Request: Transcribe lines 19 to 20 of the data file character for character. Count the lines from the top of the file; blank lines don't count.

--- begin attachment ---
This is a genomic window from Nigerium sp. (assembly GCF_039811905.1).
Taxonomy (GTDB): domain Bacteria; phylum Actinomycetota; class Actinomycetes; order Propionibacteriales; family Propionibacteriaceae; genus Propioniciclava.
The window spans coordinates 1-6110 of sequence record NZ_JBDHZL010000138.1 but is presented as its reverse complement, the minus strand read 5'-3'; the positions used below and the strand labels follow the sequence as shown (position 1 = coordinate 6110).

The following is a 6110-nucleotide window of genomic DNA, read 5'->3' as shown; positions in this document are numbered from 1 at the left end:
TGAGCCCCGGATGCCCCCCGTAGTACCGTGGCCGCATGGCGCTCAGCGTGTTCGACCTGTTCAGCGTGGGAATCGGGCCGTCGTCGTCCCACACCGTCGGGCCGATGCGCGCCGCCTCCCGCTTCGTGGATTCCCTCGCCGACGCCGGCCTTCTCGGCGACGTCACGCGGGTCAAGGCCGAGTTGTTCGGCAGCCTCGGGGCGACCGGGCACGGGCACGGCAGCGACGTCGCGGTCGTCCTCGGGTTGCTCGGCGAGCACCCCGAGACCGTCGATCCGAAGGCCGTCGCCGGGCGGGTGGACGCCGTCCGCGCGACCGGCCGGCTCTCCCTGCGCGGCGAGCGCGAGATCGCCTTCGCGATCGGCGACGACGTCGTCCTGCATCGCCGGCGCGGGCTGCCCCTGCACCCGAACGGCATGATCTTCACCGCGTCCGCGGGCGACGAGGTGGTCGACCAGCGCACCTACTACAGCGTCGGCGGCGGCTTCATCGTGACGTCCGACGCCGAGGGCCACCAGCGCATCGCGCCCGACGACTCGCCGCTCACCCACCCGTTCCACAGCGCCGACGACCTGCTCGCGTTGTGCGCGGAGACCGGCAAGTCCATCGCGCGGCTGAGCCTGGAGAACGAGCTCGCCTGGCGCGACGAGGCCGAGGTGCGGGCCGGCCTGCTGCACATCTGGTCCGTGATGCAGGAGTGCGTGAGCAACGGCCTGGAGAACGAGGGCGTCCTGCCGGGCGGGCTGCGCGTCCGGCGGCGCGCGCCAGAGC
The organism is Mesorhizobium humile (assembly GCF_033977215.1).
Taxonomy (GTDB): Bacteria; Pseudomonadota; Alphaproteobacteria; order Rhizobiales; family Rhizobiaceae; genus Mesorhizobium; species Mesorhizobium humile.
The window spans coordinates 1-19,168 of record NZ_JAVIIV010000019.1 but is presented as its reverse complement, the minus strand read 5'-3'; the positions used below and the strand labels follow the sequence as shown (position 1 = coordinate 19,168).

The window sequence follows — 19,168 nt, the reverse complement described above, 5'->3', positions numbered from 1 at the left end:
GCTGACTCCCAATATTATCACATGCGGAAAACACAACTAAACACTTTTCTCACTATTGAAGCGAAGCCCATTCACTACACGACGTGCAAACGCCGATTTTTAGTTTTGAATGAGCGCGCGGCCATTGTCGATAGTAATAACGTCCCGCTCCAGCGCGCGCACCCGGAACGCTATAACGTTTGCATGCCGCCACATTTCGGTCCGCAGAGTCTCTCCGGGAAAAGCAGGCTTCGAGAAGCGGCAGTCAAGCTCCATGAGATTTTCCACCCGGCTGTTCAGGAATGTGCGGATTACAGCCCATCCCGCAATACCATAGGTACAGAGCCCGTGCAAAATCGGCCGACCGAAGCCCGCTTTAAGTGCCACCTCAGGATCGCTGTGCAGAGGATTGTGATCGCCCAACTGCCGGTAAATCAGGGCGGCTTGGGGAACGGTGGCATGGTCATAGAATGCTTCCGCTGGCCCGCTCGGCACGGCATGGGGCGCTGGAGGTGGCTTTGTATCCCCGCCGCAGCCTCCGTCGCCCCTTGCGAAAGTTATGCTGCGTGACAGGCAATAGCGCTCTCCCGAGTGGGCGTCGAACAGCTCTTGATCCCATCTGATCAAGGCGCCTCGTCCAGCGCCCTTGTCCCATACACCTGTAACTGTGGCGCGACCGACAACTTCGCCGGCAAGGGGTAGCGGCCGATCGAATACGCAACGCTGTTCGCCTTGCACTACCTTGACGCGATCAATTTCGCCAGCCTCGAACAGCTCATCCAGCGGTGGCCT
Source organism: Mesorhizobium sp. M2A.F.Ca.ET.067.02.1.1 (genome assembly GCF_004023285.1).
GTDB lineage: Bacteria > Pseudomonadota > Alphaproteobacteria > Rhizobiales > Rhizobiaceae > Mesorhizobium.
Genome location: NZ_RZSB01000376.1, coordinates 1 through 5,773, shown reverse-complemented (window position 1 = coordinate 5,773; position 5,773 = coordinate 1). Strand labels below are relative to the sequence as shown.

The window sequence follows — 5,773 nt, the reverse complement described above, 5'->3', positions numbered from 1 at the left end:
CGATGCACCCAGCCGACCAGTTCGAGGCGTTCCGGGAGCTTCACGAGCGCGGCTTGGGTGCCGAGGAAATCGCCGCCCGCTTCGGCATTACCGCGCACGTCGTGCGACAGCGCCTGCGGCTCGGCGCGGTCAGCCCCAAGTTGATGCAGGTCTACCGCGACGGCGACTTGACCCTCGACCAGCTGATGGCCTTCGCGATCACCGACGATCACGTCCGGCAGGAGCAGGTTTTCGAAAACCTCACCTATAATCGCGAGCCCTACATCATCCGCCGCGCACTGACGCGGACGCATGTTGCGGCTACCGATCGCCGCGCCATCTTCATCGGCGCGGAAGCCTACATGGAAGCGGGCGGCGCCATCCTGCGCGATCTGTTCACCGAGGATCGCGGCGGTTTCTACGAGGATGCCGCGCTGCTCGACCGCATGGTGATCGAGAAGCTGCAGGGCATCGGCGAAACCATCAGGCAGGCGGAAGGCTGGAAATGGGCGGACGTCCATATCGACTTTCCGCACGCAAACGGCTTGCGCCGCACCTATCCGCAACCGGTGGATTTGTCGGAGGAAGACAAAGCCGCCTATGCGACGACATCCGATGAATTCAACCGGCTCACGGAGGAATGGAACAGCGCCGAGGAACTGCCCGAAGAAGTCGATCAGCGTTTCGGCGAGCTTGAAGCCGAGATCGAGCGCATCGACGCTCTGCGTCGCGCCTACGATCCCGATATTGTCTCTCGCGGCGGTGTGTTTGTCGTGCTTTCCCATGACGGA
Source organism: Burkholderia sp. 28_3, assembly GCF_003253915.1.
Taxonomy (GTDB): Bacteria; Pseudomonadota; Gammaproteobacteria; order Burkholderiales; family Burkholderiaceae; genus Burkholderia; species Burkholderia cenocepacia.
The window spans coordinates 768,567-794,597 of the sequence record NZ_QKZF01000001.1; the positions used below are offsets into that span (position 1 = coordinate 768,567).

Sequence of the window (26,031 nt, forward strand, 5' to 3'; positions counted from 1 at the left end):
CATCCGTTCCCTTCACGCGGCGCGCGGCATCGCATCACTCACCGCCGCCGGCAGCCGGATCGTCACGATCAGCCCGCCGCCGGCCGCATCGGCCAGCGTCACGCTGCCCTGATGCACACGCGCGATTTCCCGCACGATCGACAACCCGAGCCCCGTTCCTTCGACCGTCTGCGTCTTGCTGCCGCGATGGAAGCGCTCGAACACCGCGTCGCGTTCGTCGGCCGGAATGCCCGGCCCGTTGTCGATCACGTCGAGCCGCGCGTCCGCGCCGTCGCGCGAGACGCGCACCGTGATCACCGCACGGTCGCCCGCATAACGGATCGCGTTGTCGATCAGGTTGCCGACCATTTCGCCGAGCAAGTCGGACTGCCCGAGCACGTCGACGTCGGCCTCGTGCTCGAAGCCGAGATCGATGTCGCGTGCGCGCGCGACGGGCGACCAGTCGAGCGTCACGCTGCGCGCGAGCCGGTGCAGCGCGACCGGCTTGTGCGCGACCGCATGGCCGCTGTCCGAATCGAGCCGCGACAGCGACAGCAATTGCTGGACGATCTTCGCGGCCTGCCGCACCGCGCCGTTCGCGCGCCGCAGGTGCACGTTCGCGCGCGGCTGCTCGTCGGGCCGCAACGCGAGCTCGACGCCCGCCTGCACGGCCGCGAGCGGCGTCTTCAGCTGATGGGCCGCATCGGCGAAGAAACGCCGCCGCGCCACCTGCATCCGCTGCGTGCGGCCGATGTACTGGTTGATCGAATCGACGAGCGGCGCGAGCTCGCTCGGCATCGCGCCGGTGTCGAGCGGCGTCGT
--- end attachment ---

Sequence of the window (26,031 nt, forward strand, 5' to 3'; positions counted from 1 at the left end):
CATCCGTTCCCTTCACGCGGCGCGCGGCATCGCATCACTCACCGCCGCCGGCAGCCGGATCGTCACGATCAGCCCGCCGCCGGCCGCATCGGCCAGCGTCACGCTGCCCTGATGCACACGCGCGATTTCCCGCACGATCGACAACCCGAGCCCCGTTCCTTCGACCGTCTGCGTCTTGCTGCCGCGATGGAAGCGCTCGAACACCGCGTCGCGTTCGTCGGCCGGAATGCCCGGCCCGTTGTCGATCACGTCGAGCCGCGCGTCCGCGCCGTCGCGCGAGACGCGCACCGTGATCACCGCACGGTCGCCCGCATAACGGATCGCGTTGTCGATCAGGTTGCCGACCATTTCGCCGAGCAAGTCGGACTGCCCGAGCACGTCGACGTCGGCCTCGTGCTCGAAGCCGAGATCGATGTCGCGTGCGCGCGCGACGGGCGACCAGTCGAGCGTCACGCTGCGCGCGAGCCGGTGCAGCGCGACCGGCTTGTGCGCGACCGCATGGCCGCTGTCCGAATCGAGCCGCGACAGCGACAGCAATTGCTGGACGATCTTCGCGGCCTGCCGCACCGCGCCGTTCGCGCGCCGCAGGTGCACGTTCGCGCGCGGCTGCTCGTCGGGCCGCAACGCGAGCTCGACGCCCGCCTGCACGGCCGCGAGCGGCGTCTTCAGCTGATGGGCCGCATCGGCGAAGAAACGCCGCCGCGCCACCTGCATCCGCTGCGTGCGGCCGATGTACTGGTTGATCGAATCGACGAGCGGCGCGAGCTCGCTCGGCATCGCGCCGGTGTCGAGCGGCGTCGT